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Technicare, formerly known as Ohio Nuclear, was a maker of CT, DR and MRI scanners and other medical imaging equipment. Its headquarters was in Solon, Ohio. Originally an independent company, it was later purchased by Johnson & Johnson. At the time, Invacare was also owned by Technicare. The company did not do well under Johnson & Johnson and in 1986, under economic pressure following unrelated losses from two Tylenol product tampering cases, J&J folded the company, selling the intellectual property and profitable service business to General Electric, a competitor.
Ohio Nuclear's (ON) first products were nuclear medicine (NM) scanners. They made a rectilinear gamma scanner and a gamma camera in the 70s. This was followed by a variety of NM products. The company had bought also an ultrasound product line (formerly UNIRAD).
In CT, they developed sold the DeltaScan line of products. This began with the head only Delta 25 which competed with the EMI Mark-I, the world's first CT scanner. This followed by the body scanner, Delta 50 one of the first devices to scan the whole body. Both the Delta 25 and 50 scanned the patient in 1–2 minutes which was about twice as fast as EMI products. This was followed by the DeltaScan 50FS, the Delta 100, the Delta 2000 series of products and the HPS 1440. The DeltaScan FS reduced scan time to 18 seconds. A later modification to both units allowed the speed of the units to be reduced to 1/4 of normal speed which was used for detailed head scanning. This also increased the scan time but gave the added benefit of increased resolution for cases that warranted it. The Delta 100 scanner, introduced in 1978, was an inexpensive dedicated head scanner priced to get around the certificate of need restrictions in place at the time. The Delta 2000 series, introduced in 1977, included Delta 2005, Delta 2010, Delta 2020, Delta 2060 and Delta 2060 Quantum. These scanners could scan the body in 2–5 seconds, thereby eliminating motion artifacts due to breathing. The HPS 1440 scanner was introduced in 1985 as an ultra high resolution CT scanner.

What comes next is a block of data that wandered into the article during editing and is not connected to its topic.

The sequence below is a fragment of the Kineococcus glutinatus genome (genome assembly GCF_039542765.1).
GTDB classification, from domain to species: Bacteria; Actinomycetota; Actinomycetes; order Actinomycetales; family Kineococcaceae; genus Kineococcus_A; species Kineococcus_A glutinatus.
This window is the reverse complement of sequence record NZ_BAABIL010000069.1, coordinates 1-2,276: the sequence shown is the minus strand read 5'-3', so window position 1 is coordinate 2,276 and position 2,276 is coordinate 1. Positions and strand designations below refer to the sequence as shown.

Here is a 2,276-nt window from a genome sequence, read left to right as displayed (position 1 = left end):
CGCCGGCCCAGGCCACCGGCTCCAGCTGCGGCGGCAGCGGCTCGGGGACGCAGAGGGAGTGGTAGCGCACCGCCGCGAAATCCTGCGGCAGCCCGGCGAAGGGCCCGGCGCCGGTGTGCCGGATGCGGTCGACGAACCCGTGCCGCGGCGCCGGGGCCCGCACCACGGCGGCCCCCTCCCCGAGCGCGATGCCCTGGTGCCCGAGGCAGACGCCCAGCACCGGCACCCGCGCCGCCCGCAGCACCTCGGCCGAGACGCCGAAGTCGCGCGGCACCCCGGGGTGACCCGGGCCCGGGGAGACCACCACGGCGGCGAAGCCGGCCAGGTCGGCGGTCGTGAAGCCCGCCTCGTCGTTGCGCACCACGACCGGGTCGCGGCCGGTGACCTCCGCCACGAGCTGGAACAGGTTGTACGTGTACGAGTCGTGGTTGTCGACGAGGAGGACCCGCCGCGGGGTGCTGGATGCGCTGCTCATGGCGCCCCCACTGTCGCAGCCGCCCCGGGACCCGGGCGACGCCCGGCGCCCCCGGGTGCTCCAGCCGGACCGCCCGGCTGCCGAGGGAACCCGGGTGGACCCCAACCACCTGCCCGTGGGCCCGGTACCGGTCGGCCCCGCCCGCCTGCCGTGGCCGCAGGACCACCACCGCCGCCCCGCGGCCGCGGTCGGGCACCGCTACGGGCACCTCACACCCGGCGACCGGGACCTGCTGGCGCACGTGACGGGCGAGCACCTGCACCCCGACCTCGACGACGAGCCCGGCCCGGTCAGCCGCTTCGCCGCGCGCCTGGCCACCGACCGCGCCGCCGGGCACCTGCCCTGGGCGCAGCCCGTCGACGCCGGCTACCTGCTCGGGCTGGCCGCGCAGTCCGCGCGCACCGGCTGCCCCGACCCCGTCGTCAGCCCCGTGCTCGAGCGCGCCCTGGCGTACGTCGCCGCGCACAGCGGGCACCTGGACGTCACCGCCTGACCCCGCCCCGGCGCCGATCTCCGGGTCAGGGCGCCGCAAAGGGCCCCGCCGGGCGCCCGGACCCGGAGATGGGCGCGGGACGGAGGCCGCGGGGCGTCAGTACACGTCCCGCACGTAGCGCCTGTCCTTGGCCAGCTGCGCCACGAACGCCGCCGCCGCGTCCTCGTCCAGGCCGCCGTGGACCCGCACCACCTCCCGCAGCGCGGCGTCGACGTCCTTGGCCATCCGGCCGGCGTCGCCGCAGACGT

Also in the product line were DeltaMat, a multiformat camera and DeltaPlan, a radiation therapy planning system using CT cross sectional images to plan radiation therapy treatments. These products were marketed in the 1977 to 1985 timeframe.
The DR 960 was introduced in 1982 as a digital subtraction angiography device. Rather than injecting contrast material into an artery, contrast was injected into the corresponding vein. A digital image was acquired without contrast and one with, and the images subtracted from each other leaving the arterial branch highlighted with contrast.
The company also marketed an MRI (called Nuclear Magnetic Resonance, or NMR at the time) unit, the Teslacon, beginning in 1984. Teslacon products ranged in magnetic field strength from 0.15 to 1.5 tesla. David Flugan and Robert Gauss were the chief thinkers and the 'brain trust' behind the implementation of Technicare's MRI product line. Their names ring prominent among the inventors of early MRI sub parts.
J&J continued supporting the continued development of the HPS 1440 and Teslacon II MRI systems until the end of 1987.